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We can do without all the current discussion of a recurring depression and the need to nationalize our largest banks. It serves no purpose other than to worry consumers and investors and lengthen the current recession. What we need is a plan to help our financial system regain capital and liquidity that doesn't scare the heebie jeebies out of consumers, investors and taxpayers alike.
All these toxic assets held by banks in the form of securitized mortgages, credit card debt, auto loans and more, contrary to popular belief, are performing assets with associated cash flows that should equate to their balance sheet mark-to-market values.
The federal government could simply guarantee such assets at their current price, plus or minus a "risk/volatility" factor associated with their cash flows. Then the banks could offer them for sale in a private, auction-based environment, where the minimum bid is the current price plus the risk/volatility factor, in addition to an auction premium.
The government would not need to purchase anything -- only guarantee buyers a floor price, essentially guaranteeing little-to-no downside risk for buyers. Buyers only need question how long until asset values rise to meet or exceed their bid price (therein lies the buyer risk). In this manner, the toxic or depressed-value securities could be taken off the banks' balance sheets at an immediate price that is above the their currently depressed valuations.
Banks now holding the toxic assets could determine those it wants to auction under such a government guarantee program depending on the rules of the program. These toxic assets are not "valueless." And they are not all the same, as demonstrated by their respective cash flows. The government doesn't have to spend billions or trillions of taxpayer dollars to bail out or nationalize the financial system. It just needs to use a sound risk/reward-based mechanism that allows private funds to help our nation's troubled banks. That's capitalism.
I recently read where the auto industry was concerned about paying benefits to their retired employees. This is a perfect example of the greed of management and the unions. Now they think the government should bail out their retirement benefits.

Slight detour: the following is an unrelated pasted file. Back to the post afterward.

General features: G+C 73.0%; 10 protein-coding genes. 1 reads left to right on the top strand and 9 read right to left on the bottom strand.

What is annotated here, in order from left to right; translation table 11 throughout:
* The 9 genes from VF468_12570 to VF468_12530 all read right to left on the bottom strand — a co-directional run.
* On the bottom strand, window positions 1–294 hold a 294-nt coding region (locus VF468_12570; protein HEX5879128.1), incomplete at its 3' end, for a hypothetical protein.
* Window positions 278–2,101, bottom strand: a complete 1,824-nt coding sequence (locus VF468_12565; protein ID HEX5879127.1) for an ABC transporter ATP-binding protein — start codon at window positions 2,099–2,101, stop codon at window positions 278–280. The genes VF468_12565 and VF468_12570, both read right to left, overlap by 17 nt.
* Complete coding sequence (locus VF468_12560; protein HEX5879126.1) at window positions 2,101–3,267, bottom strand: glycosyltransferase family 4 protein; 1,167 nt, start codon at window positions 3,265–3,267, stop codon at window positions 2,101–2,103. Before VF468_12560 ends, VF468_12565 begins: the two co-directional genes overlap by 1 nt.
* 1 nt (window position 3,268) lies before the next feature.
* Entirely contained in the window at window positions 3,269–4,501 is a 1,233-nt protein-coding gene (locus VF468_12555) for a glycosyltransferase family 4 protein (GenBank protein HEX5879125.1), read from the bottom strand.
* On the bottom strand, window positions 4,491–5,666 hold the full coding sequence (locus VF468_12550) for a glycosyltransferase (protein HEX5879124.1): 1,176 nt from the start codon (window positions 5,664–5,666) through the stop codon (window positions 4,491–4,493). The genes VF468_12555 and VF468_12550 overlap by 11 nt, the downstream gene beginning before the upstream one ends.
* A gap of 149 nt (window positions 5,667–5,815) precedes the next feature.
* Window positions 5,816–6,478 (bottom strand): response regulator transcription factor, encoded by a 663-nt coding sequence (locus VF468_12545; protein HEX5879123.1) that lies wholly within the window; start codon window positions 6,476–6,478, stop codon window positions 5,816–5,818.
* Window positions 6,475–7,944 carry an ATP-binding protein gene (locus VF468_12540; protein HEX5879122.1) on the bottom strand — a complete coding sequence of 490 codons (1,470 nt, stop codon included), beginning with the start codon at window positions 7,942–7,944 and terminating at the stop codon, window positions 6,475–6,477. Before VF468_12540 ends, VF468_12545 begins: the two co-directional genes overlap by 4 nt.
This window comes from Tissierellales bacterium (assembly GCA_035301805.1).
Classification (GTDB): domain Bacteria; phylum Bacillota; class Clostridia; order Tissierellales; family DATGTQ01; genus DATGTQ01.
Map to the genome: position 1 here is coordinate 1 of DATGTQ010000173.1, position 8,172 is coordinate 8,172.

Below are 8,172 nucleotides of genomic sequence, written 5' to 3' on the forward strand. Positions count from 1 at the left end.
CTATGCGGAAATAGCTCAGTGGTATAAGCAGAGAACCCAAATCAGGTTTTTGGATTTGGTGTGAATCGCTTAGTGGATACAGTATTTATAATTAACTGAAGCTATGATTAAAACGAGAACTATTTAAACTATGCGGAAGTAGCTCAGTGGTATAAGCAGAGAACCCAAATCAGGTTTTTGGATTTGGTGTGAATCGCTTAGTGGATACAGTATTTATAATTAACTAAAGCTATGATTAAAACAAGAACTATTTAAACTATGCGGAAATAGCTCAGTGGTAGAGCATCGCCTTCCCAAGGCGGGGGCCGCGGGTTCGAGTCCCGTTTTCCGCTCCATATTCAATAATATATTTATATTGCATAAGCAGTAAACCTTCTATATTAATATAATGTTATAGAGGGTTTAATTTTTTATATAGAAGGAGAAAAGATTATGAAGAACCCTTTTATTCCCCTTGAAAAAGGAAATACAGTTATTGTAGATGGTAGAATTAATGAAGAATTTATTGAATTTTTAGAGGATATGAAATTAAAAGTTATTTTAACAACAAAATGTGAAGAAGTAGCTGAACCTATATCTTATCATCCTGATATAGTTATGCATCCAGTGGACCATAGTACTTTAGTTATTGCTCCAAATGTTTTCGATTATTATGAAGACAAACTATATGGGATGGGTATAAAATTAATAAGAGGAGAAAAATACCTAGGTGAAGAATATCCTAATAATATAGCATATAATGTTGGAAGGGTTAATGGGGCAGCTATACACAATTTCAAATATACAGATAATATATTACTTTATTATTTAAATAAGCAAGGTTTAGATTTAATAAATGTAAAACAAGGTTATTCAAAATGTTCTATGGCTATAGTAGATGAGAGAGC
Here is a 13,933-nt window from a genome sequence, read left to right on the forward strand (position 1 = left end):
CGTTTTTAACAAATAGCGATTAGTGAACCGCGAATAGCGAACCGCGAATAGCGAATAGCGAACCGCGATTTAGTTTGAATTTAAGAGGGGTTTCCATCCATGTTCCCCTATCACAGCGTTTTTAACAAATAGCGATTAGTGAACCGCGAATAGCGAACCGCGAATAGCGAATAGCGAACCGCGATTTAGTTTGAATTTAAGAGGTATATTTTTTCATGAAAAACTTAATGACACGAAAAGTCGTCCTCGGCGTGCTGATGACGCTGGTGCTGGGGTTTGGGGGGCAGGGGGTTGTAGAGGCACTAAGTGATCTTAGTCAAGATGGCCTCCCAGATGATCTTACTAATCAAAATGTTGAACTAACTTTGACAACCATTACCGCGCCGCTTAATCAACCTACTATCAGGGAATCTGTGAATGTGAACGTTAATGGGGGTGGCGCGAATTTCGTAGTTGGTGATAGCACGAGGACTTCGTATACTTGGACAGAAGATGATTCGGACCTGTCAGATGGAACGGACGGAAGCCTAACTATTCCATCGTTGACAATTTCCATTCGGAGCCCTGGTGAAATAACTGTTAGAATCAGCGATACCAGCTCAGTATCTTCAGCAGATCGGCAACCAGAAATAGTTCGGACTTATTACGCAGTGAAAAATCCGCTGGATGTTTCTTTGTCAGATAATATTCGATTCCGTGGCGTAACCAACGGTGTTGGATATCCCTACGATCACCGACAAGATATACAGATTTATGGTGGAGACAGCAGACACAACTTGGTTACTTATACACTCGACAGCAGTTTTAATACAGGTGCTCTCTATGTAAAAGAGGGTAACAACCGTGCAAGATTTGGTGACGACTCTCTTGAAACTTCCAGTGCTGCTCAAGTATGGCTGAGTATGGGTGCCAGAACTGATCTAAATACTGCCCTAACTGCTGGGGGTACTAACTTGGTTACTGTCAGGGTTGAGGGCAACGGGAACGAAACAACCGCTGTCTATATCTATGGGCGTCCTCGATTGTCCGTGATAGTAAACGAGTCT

The automobile industry sold vehicles that they could make the most profit on, not vehicles that would keep them in business long-term. The union took advantage of the industry when times were good. I would like to see how much the retirees are being paid, and I would be willing to bet their hospitalization is also a benefit.
If any of the bailout money goes to this cause, it's time for public outrage. I lost 50 percent of my retirement. I wonder if the government will subsidize my loss?
Let these people change their lifestyle, and do not reward them for their greed at the taxpayers' expense. This would be another way to save the taxpayers' money.
Thank you for reminding us of the valuable role our libraries play in the lives of Minnesotans ["Users aren't the only ones looking to save at libraries," Feb. 15 Star Tribune], especially in light of looming budget cuts.
Libraries serve as instrumental facilities in our neighborhoods that foster education and lifelong learning. They help reduce a growing number of barriers to learning, such as Internet access, expensive textbooks, and computer and language skills, which many students and adults face today.
Libraries give people of all ages, cultures and socioeconomic status the opportunity to acquire new skills and knowledge free of charge. They provide classes and workshops on topics such as taxes, resume-writing and computer technology, as well as services such as tutoring for students and community resources for recent immigrants and adults out of work.
State budget cuts threaten to reduce the variety and number of services our libraries provide. We must find alternative funding sources to keep these vital institutions a part of our city and community life.
Darwin really didn't have the answers, did he? Just a much-debated theory for the "faithful" to hold on to.
Let's remember some of the anomalies that Darwin tried to deal with, not always successfully.
It's striking how much faith it takes to hold to a Darwinian "natural" source for all the material and energy that make up this universe. Science has been able to find no such natural source for those items.
It takes real faith to hold to the Darwinian idea that life originated "naturally" from previous non-living materials. Scientific study has consistently demonstrated otherwise, that life can come only from pre-existing life (law of biogenesis).
It takes faith to believe that in nature, simpler forms of life can move toward the more complex on their own as Darwin proposed. Science has shown just the opposite, that the more complex in nature tends to move toward the simpler (second law of thermodynamics).
It takes a Darwinian faith to accept that the enormous variety of living creatures, past and present, came about by natural selection, the survival of the fittest. Science and history do not show such a trend in nature; rather, just the opposite, with a vast loss of species as seen in the fossil record and much less variety now.
In short, evolutionary philosophy requires a faith to carry it in ways that are hard to demonstrate, even contravening the results of much scientific study.
An alternate theory (appearance of design) is gaining support in some areas, its tenets seeming to align better with what scientific study actually finds. This premise, of course, the Darwinian faithful cannot countenance.
If Darwin had been the beneficiary of the past 150 years of advancement in knowledge resulting from science, one wonders which theory his rigorous logic would have pointed him toward today?
Would his true believers have had the courage to follow?
REV. ARNOLD E. LEMKE, CHANHASSEN